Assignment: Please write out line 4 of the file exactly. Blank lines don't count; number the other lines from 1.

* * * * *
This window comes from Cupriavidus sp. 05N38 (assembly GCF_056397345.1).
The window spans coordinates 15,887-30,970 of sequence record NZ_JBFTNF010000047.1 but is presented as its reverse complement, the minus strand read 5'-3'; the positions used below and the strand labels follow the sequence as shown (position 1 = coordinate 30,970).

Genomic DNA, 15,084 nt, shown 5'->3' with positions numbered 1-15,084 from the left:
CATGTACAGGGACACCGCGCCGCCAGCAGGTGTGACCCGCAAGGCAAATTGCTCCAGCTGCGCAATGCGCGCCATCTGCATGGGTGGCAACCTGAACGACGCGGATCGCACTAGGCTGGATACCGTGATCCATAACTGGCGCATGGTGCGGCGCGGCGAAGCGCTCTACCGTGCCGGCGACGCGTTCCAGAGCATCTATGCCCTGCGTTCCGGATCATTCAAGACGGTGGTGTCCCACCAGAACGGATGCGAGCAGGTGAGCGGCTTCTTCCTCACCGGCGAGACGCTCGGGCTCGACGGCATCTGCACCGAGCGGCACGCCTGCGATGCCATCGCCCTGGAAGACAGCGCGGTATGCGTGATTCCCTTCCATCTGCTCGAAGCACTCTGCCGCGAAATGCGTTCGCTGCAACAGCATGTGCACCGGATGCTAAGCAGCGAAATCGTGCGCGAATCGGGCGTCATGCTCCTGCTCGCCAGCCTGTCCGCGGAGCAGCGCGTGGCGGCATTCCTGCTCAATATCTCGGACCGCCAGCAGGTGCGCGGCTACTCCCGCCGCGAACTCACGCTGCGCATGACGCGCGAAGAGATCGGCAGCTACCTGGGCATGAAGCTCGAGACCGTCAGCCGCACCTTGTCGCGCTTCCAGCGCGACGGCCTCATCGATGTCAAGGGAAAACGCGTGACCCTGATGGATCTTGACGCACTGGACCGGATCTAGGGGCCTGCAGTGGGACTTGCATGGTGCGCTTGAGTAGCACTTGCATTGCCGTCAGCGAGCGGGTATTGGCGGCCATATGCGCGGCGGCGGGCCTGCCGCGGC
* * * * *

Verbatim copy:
CATGTACAGGGACACCGCGCCGCCAGCAGGTGTGACCCGCAAGGCAAATTGCTCCAGCTGCGCAATGCGCGCCATCTGCATGGGTGGCAACCTGAACGACGCGGATCGCACTAGGCTGGATACCGTGATCCATAACTGGCGCATGGTGCGGCGCGGCGAAGCGCTCTACCGTGCCGGCGACGCGTTCCAGAGCATCTATGCCCTGCGTTCCGGATCATTCAAGACGGTGGTGTCCCACCAGAACGGATGCGAGCAGGTGAGCGGCTTCTTCCTCACCGGCGAGACGCTCGGGCTCGACGGCATCTGCACCGAGCGGCACGCCTGCGATGCCATCGCCCTGGAAGACAGCGCGGTATGCGTGATTCCCTTCCATCTGCTCGAAGCACTCTGCCGCGAAATGCGTTCGCTGCAACAGCATGTGCACCGGATGCTAAGCAGCGAAATCGTGCGCGAATCGGGCGTCATGCTCCTGCTCGCCAGCCTGTCCGCGGAGCAGCGCGTGGCGGCATTCCTGCTCAATATCTCGGACCGCCAGCAGGTGCGCGGCTACTCCCGCCGCGAACTCACGCTGCGCATGACGCGCGAAGAGATCGGCAGCTACCTGGGCATGAAGCTCGAGACCGTCAGCCGCACCTTGTCGCGCTTCCAGCGCGACGGCCTCATCGATGTCAAGGGAAAACGCGTGACCCTGATGGATCTTGACGCACTGGACCGGATCTAGGGGCCTGCAGTGGGACTTGCATGGTGCGCTTGAGTAGCACTTGCATTGCCGTCAGCGAGCGGGTATTGGCGGCCATATGCGCGGCGGCGGGCCTGCCGCGGC